Don't worry, we are talking about the original Serapion.  What you aren't getting is the family history of Bishop Serapion of Antioch.  He is the unknowing heir of a Docetist legacy that can be traced a fair way back, and his letters are actually a somewhat tragic betrayal of his family's religious history.  He was yet another undereducated appointment in the early Church, who failed to understand his legacy, or deliberately chose not to.  He was, after all, commenting on literature that his own family had, in the past, helped pay for having copied.

8 hours ago, DieChecker said:

How do I know it is a misrepresentation? You're so far the only one I've ever heard profess this knowledge. And everything online I looked at disagrees with you.

Perhaps you should extend your search to the third or fourth page of the search engine once in a while?  I also endorse following footnote texts where possible, and not only reading Catholic pages, and perhaps using Google Scholar instead of basic Google.

8 hours ago, DieChecker said:

I'd expect if the Christian Scholar community had knowledge of all this it would make it's way online real quick. Is it that no one, of millions of scholars, knows, or that there is some ban on exposing it? 

Millions of scholars?  Hardly.  A couple of thousand perhaps, of whom about 50 are worth reading.  Theology doesn't pay, in case you hadn't noticed.

8 hours ago, DieChecker said:

The original creation of Christianity 200 years before Jesus would have been born?

Yes, exactly.  There was no historical Jesus.  He's an allegorical character.

Edited by Alchopwn
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eight bits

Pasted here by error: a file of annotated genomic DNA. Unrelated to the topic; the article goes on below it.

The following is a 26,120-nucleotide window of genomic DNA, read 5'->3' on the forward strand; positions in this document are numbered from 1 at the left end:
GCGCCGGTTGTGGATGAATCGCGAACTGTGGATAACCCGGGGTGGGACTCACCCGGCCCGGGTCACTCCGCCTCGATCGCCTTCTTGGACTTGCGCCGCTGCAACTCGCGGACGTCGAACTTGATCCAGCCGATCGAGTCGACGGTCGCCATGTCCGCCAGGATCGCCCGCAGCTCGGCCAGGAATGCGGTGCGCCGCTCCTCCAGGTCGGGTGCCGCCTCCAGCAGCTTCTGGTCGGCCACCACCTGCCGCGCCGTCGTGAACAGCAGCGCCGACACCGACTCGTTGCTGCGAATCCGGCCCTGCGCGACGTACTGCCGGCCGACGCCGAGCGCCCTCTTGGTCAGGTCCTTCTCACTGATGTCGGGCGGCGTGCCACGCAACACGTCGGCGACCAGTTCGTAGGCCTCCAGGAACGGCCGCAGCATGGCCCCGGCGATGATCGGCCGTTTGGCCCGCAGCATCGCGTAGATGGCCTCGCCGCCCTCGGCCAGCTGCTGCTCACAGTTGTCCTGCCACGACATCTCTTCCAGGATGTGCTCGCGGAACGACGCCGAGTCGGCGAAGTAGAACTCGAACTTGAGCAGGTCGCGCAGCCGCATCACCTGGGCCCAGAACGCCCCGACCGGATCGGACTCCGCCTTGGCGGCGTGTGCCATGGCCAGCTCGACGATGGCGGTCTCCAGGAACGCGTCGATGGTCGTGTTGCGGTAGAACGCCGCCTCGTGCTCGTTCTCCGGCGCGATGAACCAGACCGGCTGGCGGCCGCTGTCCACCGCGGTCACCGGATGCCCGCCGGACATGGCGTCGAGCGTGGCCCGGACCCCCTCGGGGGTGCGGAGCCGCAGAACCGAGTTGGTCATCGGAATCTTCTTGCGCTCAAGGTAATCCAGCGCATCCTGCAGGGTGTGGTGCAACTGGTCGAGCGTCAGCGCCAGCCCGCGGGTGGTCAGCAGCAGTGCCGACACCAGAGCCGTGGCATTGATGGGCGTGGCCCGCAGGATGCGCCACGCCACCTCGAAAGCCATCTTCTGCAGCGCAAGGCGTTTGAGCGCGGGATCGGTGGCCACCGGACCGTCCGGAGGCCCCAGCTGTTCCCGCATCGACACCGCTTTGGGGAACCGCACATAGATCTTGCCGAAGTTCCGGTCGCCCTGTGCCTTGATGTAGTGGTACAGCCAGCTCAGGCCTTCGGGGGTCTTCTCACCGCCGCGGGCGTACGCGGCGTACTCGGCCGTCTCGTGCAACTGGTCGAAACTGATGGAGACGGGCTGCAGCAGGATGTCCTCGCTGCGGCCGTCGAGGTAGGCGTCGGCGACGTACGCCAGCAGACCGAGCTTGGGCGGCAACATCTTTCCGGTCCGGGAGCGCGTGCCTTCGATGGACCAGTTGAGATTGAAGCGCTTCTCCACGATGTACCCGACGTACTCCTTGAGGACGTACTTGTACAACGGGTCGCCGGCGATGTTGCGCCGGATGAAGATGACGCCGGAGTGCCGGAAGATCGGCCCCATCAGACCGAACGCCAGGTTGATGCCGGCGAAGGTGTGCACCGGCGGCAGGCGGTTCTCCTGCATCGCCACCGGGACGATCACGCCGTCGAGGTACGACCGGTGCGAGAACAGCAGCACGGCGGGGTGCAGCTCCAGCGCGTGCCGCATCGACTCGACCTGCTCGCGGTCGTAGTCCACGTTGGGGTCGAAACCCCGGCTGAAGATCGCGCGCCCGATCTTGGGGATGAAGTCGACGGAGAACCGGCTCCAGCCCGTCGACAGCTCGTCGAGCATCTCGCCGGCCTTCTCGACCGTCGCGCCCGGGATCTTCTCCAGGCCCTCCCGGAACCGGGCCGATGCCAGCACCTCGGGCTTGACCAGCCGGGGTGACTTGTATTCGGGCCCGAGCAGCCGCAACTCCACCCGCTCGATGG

30 minutes ago, Alchopwn said:

Obviously, but not that I have found a copy of yet.  All the history says is that it extolled Mark's Gospel over the others.  This does remain a hole in the story, but when I was in Istanbul, I was told that Iviron monastery in Greece had a copy.

So, your ultimate source is a rumor you once heard in Turkey that there was a document somewhere else?

OK, let's backtrack. Where did you read that "history says ... that it extolled Mark's Gospel over the others," that is, the name of the book, article, or other source, who wrote it, and any other information that might be helpful to somebody looking to find this source?

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Alchopwn
13 hours ago, eight bits said:

So tell me how you found out about this Zeroth Council of Nicaea in 318 (what everybody except you calls the First one happened in 325, so let me call yours the Zeroth to avoid confusion). Speaking of confusion, you don't find it an interesting coincidence that 318 bishops attended, the same number traditionally given (supposedly Athanasius' count) for the First council seven years later?

I'm glad you asked. I was at the Halki Theological library in Istanbul, snooping some of the Byzantine collection, as I got special permission to be there, due to being a translator attached to an archaeological dig in Cappadocia in Nevşehir, Turkey involving an old fortress back in 2013.  My ancient Greek is probably better than my modern Greek.  Anyhow, I found a copy of Sabinus of Heraclea's works on the Councils of Nicea, and it was in there.  It also crops up in Socrates of Constantinople's Historia Ecclesiastica.  I would be surprised if there weren't further references in other texts as well.  As far as I am concerned it is somewhat shadowy, but its sheer shadiness is what makes it so intriguing, and to have it recorded and not subsequently expunged is also interesting.  I am inclined to regard it has historical.

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DieChecker
11 minutes ago, Alchopwn said: